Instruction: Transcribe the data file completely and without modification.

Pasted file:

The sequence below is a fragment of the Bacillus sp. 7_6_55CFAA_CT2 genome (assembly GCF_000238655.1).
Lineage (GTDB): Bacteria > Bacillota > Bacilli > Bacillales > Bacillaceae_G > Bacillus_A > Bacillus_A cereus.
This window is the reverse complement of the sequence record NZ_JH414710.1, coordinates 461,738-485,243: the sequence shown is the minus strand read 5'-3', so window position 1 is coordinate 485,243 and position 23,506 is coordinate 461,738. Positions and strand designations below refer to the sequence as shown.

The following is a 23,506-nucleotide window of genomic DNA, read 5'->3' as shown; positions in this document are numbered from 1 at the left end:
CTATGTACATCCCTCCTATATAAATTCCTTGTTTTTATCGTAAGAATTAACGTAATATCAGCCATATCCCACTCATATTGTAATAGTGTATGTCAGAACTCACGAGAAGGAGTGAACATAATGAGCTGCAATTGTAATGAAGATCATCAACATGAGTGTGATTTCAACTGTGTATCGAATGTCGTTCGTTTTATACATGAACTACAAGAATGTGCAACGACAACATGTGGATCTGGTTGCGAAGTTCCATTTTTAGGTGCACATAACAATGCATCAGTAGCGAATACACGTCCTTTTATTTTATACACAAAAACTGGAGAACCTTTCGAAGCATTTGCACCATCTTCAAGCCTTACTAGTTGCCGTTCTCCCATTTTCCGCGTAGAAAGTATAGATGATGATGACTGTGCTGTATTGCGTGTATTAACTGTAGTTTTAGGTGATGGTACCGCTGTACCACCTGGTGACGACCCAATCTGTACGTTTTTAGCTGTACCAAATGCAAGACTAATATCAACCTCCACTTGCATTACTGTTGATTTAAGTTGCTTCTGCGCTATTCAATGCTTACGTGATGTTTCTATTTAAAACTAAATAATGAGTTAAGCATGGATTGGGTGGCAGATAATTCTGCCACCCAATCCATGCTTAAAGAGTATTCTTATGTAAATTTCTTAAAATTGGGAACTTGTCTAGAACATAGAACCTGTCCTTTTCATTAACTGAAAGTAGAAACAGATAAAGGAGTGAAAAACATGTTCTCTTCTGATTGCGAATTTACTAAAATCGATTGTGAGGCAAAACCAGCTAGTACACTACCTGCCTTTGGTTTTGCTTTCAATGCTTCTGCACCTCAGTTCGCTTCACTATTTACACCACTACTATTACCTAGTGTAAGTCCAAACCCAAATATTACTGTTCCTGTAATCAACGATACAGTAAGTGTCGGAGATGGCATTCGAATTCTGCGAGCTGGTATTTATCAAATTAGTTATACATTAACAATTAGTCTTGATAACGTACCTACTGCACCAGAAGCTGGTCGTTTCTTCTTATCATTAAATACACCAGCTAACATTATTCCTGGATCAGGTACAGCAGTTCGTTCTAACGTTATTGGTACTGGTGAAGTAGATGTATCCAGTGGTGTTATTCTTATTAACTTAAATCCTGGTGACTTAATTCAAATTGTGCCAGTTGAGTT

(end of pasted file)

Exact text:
The sequence below is a fragment of the Bacillus sp. 7_6_55CFAA_CT2 genome (assembly GCF_000238655.1).
Lineage (GTDB): Bacteria > Bacillota > Bacilli > Bacillales > Bacillaceae_G > Bacillus_A > Bacillus_A cereus.
This window is the reverse complement of the sequence record NZ_JH414710.1, coordinates 461,738-485,243: the sequence shown is the minus strand read 5'-3', so window position 1 is coordinate 485,243 and position 23,506 is coordinate 461,738. Positions and strand designations below refer to the sequence as shown.

The following is a 23,506-nucleotide window of genomic DNA, read 5'->3' as shown; positions in this document are numbered from 1 at the left end:
CTATGTACATCCCTCCTATATAAATTCCTTGTTTTTATCGTAAGAATTAACGTAATATCAGCCATATCCCACTCATATTGTAATAGTGTATGTCAGAACTCACGAGAAGGAGTGAACATAATGAGCTGCAATTGTAATGAAGATCATCAACATGAGTGTGATTTCAACTGTGTATCGAATGTCGTTCGTTTTATACATGAACTACAAGAATGTGCAACGACAACATGTGGATCTGGTTGCGAAGTTCCATTTTTAGGTGCACATAACAATGCATCAGTAGCGAATACACGTCCTTTTATTTTATACACAAAAACTGGAGAACCTTTCGAAGCATTTGCACCATCTTCAAGCCTTACTAGTTGCCGTTCTCCCATTTTCCGCGTAGAAAGTATAGATGATGATGACTGTGCTGTATTGCGTGTATTAACTGTAGTTTTAGGTGATGGTACCGCTGTACCACCTGGTGACGACCCAATCTGTACGTTTTTAGCTGTACCAAATGCAAGACTAATATCAACCTCCACTTGCATTACTGTTGATTTAAGTTGCTTCTGCGCTATTCAATGCTTACGTGATGTTTCTATTTAAAACTAAATAATGAGTTAAGCATGGATTGGGTGGCAGATAATTCTGCCACCCAATCCATGCTTAAAGAGTATTCTTATGTAAATTTCTTAAAATTGGGAACTTGTCTAGAACATAGAACCTGTCCTTTTCATTAACTGAAAGTAGAAACAGATAAAGGAGTGAAAAACATGTTCTCTTCTGATTGCGAATTTACTAAAATCGATTGTGAGGCAAAACCAGCTAGTACACTACCTGCCTTTGGTTTTGCTTTCAATGCTTCTGCACCTCAGTTCGCTTCACTATTTACACCACTACTATTACCTAGTGTAAGTCCAAACCCAAATATTACTGTTCCTGTAATCAACGATACAGTAAGTGTCGGAGATGGCATTCGAATTCTGCGAGCTGGTATTTATCAAATTAGTTATACATTAACAATTAGTCTTGATAACGTACCTACTGCACCAGAAGCTGGTCGTTTCTTCTTATCATTAAATACACCAGCTAACATTATTCCTGGATCAGGTACAGCAGTTCGTTCTAACGTTATTGGTACTGGTGAAGTAGATGTATCCAGTGGTGTTATTCTTATTAACTTAAATCCTGGTGACTTAATTCAAATTGTGCCAGTTGAGTT